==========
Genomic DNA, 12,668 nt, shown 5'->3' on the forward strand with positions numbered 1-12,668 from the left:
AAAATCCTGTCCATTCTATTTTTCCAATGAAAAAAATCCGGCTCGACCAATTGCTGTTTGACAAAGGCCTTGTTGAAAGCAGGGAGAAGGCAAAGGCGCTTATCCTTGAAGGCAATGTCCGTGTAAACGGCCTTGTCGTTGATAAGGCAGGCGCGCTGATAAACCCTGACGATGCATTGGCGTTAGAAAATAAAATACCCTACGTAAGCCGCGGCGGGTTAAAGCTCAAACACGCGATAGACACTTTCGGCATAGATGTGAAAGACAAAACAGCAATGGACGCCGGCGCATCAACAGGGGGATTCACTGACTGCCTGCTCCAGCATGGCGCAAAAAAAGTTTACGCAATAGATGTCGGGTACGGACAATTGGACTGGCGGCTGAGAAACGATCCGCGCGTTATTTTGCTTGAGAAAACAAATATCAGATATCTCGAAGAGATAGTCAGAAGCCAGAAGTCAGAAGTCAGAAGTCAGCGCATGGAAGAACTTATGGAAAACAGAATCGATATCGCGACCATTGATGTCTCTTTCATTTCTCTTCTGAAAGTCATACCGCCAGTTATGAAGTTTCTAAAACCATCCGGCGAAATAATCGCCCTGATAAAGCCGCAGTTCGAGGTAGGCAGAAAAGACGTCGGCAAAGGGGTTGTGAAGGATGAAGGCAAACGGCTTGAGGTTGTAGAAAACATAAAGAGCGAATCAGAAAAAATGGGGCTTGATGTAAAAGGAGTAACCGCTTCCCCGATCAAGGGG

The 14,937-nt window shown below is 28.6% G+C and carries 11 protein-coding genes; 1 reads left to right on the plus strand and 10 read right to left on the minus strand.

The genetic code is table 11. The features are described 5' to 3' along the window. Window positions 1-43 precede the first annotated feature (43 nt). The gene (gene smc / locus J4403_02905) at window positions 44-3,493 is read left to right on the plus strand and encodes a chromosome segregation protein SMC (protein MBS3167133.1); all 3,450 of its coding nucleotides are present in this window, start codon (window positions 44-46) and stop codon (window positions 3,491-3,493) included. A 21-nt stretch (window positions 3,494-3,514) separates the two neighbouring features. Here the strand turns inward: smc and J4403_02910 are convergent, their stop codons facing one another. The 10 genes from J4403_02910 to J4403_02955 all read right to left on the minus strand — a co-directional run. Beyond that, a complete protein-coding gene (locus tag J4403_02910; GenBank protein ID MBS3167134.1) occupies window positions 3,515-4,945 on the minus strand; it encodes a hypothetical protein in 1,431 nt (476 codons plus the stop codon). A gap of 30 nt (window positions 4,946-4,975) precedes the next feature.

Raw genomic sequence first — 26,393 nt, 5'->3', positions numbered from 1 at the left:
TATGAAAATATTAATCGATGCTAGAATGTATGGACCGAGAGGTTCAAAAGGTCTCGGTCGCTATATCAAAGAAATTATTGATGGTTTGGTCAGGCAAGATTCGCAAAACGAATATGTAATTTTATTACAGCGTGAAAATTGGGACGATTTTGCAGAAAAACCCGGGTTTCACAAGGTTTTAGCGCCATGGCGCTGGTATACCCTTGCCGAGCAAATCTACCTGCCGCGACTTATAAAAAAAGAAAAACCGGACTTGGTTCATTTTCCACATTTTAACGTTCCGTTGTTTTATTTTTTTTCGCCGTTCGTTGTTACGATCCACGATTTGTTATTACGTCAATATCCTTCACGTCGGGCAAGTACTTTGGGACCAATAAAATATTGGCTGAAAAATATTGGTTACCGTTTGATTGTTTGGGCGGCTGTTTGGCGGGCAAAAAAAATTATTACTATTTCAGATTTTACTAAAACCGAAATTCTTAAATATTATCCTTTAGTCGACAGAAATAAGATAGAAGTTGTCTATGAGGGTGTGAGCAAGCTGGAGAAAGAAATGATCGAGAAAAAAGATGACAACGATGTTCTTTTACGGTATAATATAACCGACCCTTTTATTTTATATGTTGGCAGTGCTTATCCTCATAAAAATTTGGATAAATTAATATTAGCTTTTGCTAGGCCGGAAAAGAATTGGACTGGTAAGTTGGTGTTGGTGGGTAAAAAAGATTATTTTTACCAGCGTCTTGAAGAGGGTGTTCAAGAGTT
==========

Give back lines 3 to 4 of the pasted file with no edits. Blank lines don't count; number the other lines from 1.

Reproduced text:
The 14,937-nt window shown below is 28.6% G+C and carries 11 protein-coding genes; 1 reads left to right on the plus strand and 10 read right to left on the minus strand.

The genetic code is table 11. The features are described 5' to 3' along the window. Window positions 1-43 precede the first annotated feature (43 nt). The gene (gene smc / locus J4403_02905) at window positions 44-3,493 is read left to right on the plus strand and encodes a chromosome segregation protein SMC (protein MBS3167133.1); all 3,450 of its coding nucleotides are present in this window, start codon (window positions 44-46) and stop codon (window positions 3,491-3,493) included. A 21-nt stretch (window positions 3,494-3,514) separates the two neighbouring features. Here the strand turns inward: smc and J4403_02910 are convergent, their stop codons facing one another. The 10 genes from J4403_02910 to J4403_02955 all read right to left on the minus strand — a co-directional run. Beyond that, a complete protein-coding gene (locus tag J4403_02910; GenBank protein ID MBS3167134.1) occupies window positions 3,515-4,945 on the minus strand; it encodes a hypothetical protein in 1,431 nt (476 codons plus the stop codon). A gap of 30 nt (window positions 4,946-4,975) precedes the next feature.